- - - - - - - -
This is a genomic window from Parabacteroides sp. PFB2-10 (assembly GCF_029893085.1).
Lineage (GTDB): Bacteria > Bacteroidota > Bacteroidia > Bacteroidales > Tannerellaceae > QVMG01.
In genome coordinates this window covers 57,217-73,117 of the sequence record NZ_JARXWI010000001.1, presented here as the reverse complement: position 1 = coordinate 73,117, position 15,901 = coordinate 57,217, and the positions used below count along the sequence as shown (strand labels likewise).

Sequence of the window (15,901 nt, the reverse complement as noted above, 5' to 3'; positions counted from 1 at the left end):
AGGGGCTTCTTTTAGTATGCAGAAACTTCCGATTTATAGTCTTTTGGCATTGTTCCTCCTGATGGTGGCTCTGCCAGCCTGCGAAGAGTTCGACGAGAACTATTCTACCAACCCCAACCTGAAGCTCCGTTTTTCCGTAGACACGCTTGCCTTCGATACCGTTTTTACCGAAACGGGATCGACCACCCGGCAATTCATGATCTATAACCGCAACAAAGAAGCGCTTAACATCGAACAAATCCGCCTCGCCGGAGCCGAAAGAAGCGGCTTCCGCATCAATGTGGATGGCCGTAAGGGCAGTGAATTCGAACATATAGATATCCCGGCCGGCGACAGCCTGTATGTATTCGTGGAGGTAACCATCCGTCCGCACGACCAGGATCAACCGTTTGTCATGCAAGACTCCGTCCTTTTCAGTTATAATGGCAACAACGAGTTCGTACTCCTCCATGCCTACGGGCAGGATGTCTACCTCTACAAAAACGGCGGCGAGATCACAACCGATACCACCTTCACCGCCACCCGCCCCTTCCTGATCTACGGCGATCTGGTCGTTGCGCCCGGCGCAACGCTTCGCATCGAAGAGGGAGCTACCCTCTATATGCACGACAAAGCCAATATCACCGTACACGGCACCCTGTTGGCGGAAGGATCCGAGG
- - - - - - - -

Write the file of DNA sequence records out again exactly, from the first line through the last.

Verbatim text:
This is a genomic window from Parabacteroides sp. PFB2-10 (assembly GCF_029893085.1).
Lineage (GTDB): Bacteria > Bacteroidota > Bacteroidia > Bacteroidales > Tannerellaceae > QVMG01.
In genome coordinates this window covers 57,217-73,117 of the sequence record NZ_JARXWI010000001.1, presented here as the reverse complement: position 1 = coordinate 73,117, position 15,901 = coordinate 57,217, and the positions used below count along the sequence as shown (strand labels likewise).

Sequence of the window (15,901 nt, the reverse complement as noted above, 5' to 3'; positions counted from 1 at the left end):
AGGGGCTTCTTTTAGTATGCAGAAACTTCCGATTTATAGTCTTTTGGCATTGTTCCTCCTGATGGTGGCTCTGCCAGCCTGCGAAGAGTTCGACGAGAACTATTCTACCAACCCCAACCTGAAGCTCCGTTTTTCCGTAGACACGCTTGCCTTCGATACCGTTTTTACCGAAACGGGATCGACCACCCGGCAATTCATGATCTATAACCGCAACAAAGAAGCGCTTAACATCGAACAAATCCGCCTCGCCGGAGCCGAAAGAAGCGGCTTCCGCATCAATGTGGATGGCCGTAAGGGCAGTGAATTCGAACATATAGATATCCCGGCCGGCGACAGCCTGTATGTATTCGTGGAGGTAACCATCCGTCCGCACGACCAGGATCAACCGTTTGTCATGCAAGACTCCGTCCTTTTCAGTTATAATGGCAACAACGAGTTCGTACTCCTCCATGCCTACGGGCAGGATGTCTACCTCTACAAAAACGGCGGCGAGATCACAACCGATACCACCTTCACCGCCACCCGCCCCTTCCTGATCTACGGCGATCTGGTCGTTGCGCCCGGCGCAACGCTTCGCATCGAAGAGGGAGCTACCCTCTATATGCACGACAAAGCCAATATCACCGTACACGGCACCCTGTTGGCGGAAGGATCCGAGG